The NHS is failing to provide the ‘family-centred’ antenatal, maternity or health visitor services required by its own rules and desired by parents.
A new Nuffield-funded survey of new fathers by the Fatherhood Institute has found that, since 2004, NHS policy requires maternity services to deliver ‘mother-focused and family centred’ care. Pregnant and birthing women typically want their partner with them not only because he is their closest companion but also because he provides continuity of care and support amid stretched NHS services.
“Who’s the bloke in the room?”, published today by the Fatherhood Institute and funded by the Nuffield Foundation, details how expectant fathers in Britain are key influences on maternal and infant health and well-being, including on pregnant women’s smoking, diet, physical activity and mental health, and on children’s later adjustment.
However, although almost all of the new fathers were present in maternity services at each stage of the pregnancy and birth, new polling by the Fatherhood Institute/Fathers Network Scotland’s shows that large numbers of dads felt ignored before, during, and after delivery, even though their involvement is central to infant and maternal well-being and is desired by mothers.
65% of respondents reflecting on the antenatal services they had received, said the healthcare professionals had rarely or never discussed fathers’ roles. More than half (56%) said they had rarely or never been addressed by name. Fewer than a quarter had been asked about their physical health (22%) or diet and exercise (18%). And even though a father’s mental health is closely correlated with a mother’s, only 18% had been questioned about it. Around half (48%) had not been asked about smoking, despite the risks of passive smoking to babies, and fathers’ key role in supporting pregnant mums to give up. NHS staff visiting after the birth spoke about fathers’ roles ‘rarely’ or ‘never’, according to nearly half the respondents, even though dads influence infant feeding and are key to spotting maternal depression.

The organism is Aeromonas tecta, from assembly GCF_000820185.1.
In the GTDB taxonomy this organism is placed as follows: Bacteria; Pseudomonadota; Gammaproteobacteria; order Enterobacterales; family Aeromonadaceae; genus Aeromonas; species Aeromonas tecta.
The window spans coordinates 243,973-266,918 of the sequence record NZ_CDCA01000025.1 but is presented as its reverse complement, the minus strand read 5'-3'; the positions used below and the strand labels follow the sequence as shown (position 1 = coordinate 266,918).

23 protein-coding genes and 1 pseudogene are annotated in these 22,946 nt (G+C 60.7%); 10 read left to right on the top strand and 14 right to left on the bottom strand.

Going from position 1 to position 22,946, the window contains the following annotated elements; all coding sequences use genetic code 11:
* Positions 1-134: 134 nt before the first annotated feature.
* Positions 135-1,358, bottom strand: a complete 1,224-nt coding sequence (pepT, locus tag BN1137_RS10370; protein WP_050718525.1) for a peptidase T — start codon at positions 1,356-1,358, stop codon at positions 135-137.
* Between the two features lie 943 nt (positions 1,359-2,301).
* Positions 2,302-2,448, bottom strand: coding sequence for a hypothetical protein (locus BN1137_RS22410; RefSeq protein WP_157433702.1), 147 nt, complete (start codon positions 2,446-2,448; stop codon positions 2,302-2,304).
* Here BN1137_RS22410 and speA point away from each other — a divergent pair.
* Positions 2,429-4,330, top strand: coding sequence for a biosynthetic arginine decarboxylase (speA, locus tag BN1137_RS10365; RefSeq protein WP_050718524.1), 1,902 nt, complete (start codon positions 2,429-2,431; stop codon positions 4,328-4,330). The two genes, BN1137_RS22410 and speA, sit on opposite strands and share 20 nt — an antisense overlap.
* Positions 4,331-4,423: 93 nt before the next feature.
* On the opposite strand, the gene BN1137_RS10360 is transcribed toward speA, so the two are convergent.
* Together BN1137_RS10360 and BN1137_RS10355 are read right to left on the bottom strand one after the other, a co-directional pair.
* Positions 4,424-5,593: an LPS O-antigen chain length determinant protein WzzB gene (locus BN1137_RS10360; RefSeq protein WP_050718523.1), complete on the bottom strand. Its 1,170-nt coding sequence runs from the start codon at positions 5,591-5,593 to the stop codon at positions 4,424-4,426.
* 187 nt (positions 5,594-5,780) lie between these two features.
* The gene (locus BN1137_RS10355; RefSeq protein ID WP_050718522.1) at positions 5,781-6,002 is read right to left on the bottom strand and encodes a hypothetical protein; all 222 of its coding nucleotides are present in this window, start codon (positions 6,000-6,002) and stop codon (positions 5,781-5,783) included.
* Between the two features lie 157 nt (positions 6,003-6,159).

Our survey shows that dads are there for mums every step of the way – at routine antenatal appointments, for the scan, labour, birth and back home. No-one can say dads are not interested or unwilling. But the survey reveals serious failings in the NHS approach at every stage. Too often, services are ignoring fathers, in spite of dads’ importance to healthy pregnancies and babies and even though mothers want their partner to be involved and informed.”Adrienne Burgess, Co-Chief Executive of the Fatherhood Institute
The report’s six recommendations are all about making fathers welcome throughout pregnancy, birth and early infancy, and valuing the role they play not just as supportive partners but also as independent parents with a unique connection to their baby:
1. Change NHS terminology to refer to fathers
2. NHS staff to invite, enrol and engage with expectant dads
3. Deliver woman-focused, family-centred services
4. ‘Father-proof’ maternity staff training
5. ‘Father-proof information for expectant and new parents
6. Collect better data on expectant fathers.